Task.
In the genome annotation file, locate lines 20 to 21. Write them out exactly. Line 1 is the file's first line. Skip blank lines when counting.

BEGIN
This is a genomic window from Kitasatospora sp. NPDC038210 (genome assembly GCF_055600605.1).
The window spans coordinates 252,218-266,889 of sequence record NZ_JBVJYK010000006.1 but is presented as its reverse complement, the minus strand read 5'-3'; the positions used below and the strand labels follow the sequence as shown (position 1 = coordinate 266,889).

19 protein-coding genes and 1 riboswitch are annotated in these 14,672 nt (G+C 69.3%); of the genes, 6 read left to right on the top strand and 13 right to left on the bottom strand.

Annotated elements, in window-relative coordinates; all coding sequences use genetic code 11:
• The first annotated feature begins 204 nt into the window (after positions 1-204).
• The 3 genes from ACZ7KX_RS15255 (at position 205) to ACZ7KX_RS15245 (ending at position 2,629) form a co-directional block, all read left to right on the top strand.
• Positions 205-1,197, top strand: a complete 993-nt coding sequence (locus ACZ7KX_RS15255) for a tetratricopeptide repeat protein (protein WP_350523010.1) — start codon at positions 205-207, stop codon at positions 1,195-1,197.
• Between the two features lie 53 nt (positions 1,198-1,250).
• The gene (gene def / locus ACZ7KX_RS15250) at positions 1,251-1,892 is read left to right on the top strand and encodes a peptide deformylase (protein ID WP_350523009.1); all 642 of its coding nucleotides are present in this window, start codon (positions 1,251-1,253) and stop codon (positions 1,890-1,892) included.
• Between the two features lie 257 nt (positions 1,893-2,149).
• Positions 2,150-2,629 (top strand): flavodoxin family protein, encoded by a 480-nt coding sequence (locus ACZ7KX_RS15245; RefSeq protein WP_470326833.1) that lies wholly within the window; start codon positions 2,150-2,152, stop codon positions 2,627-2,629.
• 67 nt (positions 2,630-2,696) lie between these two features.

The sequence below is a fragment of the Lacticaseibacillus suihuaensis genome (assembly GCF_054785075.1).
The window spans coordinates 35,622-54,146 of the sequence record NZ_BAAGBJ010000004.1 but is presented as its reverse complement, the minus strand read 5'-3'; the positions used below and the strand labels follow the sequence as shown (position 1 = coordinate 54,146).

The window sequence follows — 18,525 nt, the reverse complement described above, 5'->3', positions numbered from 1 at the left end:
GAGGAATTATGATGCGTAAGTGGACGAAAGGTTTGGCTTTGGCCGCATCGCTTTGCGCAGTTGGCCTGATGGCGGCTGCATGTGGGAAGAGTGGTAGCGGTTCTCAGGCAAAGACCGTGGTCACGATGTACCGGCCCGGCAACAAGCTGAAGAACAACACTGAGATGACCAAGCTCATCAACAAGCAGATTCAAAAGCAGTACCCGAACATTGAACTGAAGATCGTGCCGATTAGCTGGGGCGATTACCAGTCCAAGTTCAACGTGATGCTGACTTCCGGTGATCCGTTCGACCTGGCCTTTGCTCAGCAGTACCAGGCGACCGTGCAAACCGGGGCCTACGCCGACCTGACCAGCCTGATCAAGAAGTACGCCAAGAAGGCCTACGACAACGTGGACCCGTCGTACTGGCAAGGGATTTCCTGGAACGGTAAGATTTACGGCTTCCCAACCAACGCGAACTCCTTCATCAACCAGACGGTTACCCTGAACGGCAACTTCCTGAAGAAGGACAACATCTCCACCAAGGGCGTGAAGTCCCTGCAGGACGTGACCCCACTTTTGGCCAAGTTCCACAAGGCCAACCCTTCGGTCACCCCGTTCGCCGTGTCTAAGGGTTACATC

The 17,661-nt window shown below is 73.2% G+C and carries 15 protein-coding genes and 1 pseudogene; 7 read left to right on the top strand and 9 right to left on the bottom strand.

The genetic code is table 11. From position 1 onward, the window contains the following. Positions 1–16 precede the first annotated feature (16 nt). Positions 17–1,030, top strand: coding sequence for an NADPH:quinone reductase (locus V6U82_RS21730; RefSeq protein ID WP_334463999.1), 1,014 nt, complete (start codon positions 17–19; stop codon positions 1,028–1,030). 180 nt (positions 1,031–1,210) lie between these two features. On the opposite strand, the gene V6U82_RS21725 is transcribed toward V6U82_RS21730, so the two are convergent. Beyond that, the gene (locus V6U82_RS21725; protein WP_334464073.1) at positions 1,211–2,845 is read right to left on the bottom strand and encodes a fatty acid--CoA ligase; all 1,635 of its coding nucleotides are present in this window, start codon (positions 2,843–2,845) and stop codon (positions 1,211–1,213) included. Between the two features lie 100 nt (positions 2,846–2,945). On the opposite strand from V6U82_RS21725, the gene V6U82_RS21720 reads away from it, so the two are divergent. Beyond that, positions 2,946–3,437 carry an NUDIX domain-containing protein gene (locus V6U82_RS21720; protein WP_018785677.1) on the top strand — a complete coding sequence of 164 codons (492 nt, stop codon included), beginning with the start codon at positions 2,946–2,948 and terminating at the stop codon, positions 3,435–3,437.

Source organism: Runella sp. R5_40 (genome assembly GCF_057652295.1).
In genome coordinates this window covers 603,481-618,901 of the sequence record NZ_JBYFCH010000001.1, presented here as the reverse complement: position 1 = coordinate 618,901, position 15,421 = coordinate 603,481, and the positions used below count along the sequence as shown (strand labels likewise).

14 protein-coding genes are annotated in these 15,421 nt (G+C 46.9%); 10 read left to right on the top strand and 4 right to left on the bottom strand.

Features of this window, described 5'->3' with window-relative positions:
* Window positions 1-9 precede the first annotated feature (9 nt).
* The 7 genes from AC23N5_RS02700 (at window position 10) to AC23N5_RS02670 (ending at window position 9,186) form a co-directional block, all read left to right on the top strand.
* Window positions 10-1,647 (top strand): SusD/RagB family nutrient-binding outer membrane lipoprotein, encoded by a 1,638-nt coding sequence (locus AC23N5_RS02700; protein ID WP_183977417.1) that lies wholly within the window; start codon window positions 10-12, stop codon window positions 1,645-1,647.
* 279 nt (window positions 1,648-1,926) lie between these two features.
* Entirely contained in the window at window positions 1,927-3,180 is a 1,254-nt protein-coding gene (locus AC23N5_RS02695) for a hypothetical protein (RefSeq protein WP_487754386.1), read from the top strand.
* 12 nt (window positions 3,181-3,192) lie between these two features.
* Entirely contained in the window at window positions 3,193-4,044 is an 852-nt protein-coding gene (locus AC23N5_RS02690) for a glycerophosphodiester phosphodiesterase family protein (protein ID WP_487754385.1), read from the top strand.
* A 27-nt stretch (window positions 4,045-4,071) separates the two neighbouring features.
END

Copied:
In genome coordinates this window covers 603,481-618,901 of the sequence record NZ_JBYFCH010000001.1, presented here as the reverse complement: position 1 = coordinate 618,901, position 15,421 = coordinate 603,481, and the positions used below count along the sequence as shown (strand labels likewise).

14 protein-coding genes are annotated in these 15,421 nt (G+C 46.9%); 10 read left to right on the top strand and 4 right to left on the bottom strand.